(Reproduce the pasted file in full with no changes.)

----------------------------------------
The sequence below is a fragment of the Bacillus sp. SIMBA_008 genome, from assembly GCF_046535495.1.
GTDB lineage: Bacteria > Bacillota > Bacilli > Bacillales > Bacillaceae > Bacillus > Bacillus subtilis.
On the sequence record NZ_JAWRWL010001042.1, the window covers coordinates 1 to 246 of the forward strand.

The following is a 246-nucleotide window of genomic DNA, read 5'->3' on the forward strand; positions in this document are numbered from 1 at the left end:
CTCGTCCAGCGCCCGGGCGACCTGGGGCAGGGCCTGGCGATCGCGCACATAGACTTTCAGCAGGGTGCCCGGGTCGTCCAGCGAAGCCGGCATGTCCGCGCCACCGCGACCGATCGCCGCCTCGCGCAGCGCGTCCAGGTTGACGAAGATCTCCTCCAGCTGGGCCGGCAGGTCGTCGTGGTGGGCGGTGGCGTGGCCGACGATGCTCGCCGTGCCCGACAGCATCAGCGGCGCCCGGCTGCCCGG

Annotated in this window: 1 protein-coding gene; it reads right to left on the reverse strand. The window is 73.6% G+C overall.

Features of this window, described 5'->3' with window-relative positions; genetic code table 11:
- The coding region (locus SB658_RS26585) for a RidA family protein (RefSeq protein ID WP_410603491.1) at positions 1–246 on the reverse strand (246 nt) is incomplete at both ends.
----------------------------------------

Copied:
The sequence below is a fragment of the Bacillus sp. SIMBA_008 genome, from assembly GCF_046535495.1.
GTDB lineage: Bacteria > Bacillota > Bacilli > Bacillales > Bacillaceae > Bacillus > Bacillus subtilis.
On the sequence record NZ_JAWRWL010001042.1, the window covers coordinates 1 to 246 of the forward strand.

The following is a 246-nucleotide window of genomic DNA, read 5'->3' on the forward strand; positions in this document are numbered from 1 at the left end:
CTCGTCCAGCGCCCGGGCGACCTGGGGCAGGGCCTGGCGATCGCGCACATAGACTTTCAGCAGGGTGCCCGGGTCGTCCAGCGAAGCCGGCATGTCCGCGCCACCGCGACCGATCGCCGCCTCGCGCAGCGCGTCCAGGTTGACGAAGATCTCCTCCAGCTGGGCCGGCAGGTCGTCGTGGTGGGCGGTGGCGTGGCCGACGATGCTCGCCGTGCCCGACAGCATCAGCGGCGCCCGGCTGCCCGG

Annotated in this window: 1 protein-coding gene; it reads right to left on the reverse strand. The window is 73.6% G+C overall.

Features of this window, described 5'->3' with window-relative positions; genetic code table 11:
- The coding region (locus SB658_RS26585) for a RidA family protein (RefSeq protein ID WP_410603491.1) at positions 1–246 on the reverse strand (246 nt) is incomplete at both ends.